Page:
A grass roots rock and roll movement began decades ago and while a few acts from this scene have managed to hit commercial pay dirt, most either labor in relative obscurity or they at least gain a level of cult acceptance – brilliant semi-toxic mushrooms littering the generally banal musical forest floor. The Satelitters have been plying this particular trade for over ten years and they’ve grown to be a fairly good sized spore in the carcass of rock. What in the hell am I talking about? Well, take a deep breath – count five and hit a garage. It’s all about garage punk for the German boys in The Satelitters whose sound has evolved since they began bashing out well known cover songs back in 1993. Their lo-fi transistor has been traded in for hi-fi stereo and their original songs outshine the covers on their new disc Hashish, their fifth release for Dionysus Records.
Opening track “Go Away” is so prototypical and primitive it makes you wonder how cavemen could make such noise without electricity. Above standard fuzz guitar and wailing harmonica elaborate on the lyrics of a lover scorned, the vocals are spat out with snotty abandon. It’s all so deceptively simple, but there is a depth and analog connection with the past coalescing toward the future perfection of the guitar, bass, drums, organ, and harmonica format. The Count Five’s “Psychotic Reaction” was the powder keg lit by The Yardbirds “Train Kept A-Rollin” and when that mother blew there was a band in every town – hell even John Kerry played bass for The Electras. Compilations like the Back From The Grave series and Pebbles have scratched the surface of trashed out garage mayhem, while Nuggets assembled the commercial one hit wonders, but there are mushroom spores everywhere and The Satelliters are standouts.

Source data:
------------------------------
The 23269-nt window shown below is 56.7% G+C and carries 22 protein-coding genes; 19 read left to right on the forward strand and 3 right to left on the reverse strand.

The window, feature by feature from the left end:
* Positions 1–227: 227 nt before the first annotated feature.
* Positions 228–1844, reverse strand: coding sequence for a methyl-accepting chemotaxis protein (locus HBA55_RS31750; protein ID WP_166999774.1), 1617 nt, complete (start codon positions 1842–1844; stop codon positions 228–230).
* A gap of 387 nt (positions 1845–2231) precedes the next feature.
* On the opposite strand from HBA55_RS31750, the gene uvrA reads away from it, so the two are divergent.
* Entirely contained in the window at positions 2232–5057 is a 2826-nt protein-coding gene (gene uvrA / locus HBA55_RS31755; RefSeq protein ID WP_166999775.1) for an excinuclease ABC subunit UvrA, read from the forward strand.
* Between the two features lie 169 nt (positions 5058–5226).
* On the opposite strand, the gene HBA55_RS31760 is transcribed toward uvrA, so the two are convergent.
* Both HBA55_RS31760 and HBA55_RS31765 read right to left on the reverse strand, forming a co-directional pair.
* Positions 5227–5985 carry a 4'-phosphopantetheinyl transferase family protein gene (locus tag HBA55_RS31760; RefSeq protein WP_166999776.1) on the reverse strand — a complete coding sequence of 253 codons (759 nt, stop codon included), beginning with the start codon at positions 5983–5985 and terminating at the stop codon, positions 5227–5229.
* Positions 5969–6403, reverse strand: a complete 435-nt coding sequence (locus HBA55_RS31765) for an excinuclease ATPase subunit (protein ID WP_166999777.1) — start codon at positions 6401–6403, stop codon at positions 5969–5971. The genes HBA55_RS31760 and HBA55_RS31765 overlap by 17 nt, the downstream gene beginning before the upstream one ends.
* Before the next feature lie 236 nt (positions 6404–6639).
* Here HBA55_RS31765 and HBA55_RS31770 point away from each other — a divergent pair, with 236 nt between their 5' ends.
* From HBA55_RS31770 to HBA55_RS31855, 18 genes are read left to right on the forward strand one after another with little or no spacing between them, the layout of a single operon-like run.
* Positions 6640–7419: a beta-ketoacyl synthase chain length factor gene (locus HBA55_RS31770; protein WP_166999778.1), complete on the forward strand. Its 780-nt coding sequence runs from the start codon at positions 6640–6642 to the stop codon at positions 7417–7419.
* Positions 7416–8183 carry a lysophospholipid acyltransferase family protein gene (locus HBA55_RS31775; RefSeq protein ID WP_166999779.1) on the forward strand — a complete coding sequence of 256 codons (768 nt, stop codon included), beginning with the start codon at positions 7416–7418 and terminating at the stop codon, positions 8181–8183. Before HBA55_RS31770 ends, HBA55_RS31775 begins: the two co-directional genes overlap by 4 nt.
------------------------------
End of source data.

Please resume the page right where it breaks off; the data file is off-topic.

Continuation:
“Sweet Sensation” is relentless with fuzz guitar gone full spectrum Sixties freak out with some slivers of wah-wah pedal during the solo. There are hints of progression lurking on the epic “The First Rays Of Light” – Hammond organ and as modern a guitar sound as one gets with The Satelitters; the introductory chords straight out of The Cult’s “She Sells Sanctuary” – and lucky for us listeners it works subverting my general rule that progression means danger Will Robinson. The Satelliters don’t stray too far from the cave with the dystopic dinosaur bone rattling “Stoneage Man” with its insistent primordial beat. The only clunker found is the cover of the Small Faces “Wam Bam Thank You Mam” – while lead vocalist Steve of The Satelliters has a Jagger swagger he can’t get on the same planet with Steve Marriott.
Garage punk fans take note; Dionysus Records has another winner to add to their stellar catalog. This Hashish can’t be smoked, but it’s still a big high, especially if you’re just discovering the joys of primeval stomp and roll. One word of warning: your Beatles obsessive friends might look down on your ear lust for this sort of music. It just kills them to know that The Yardbirds actually have had a greater impact on rock and roll.
This post was originally hanging out with the bad kids at Soulfish Stew.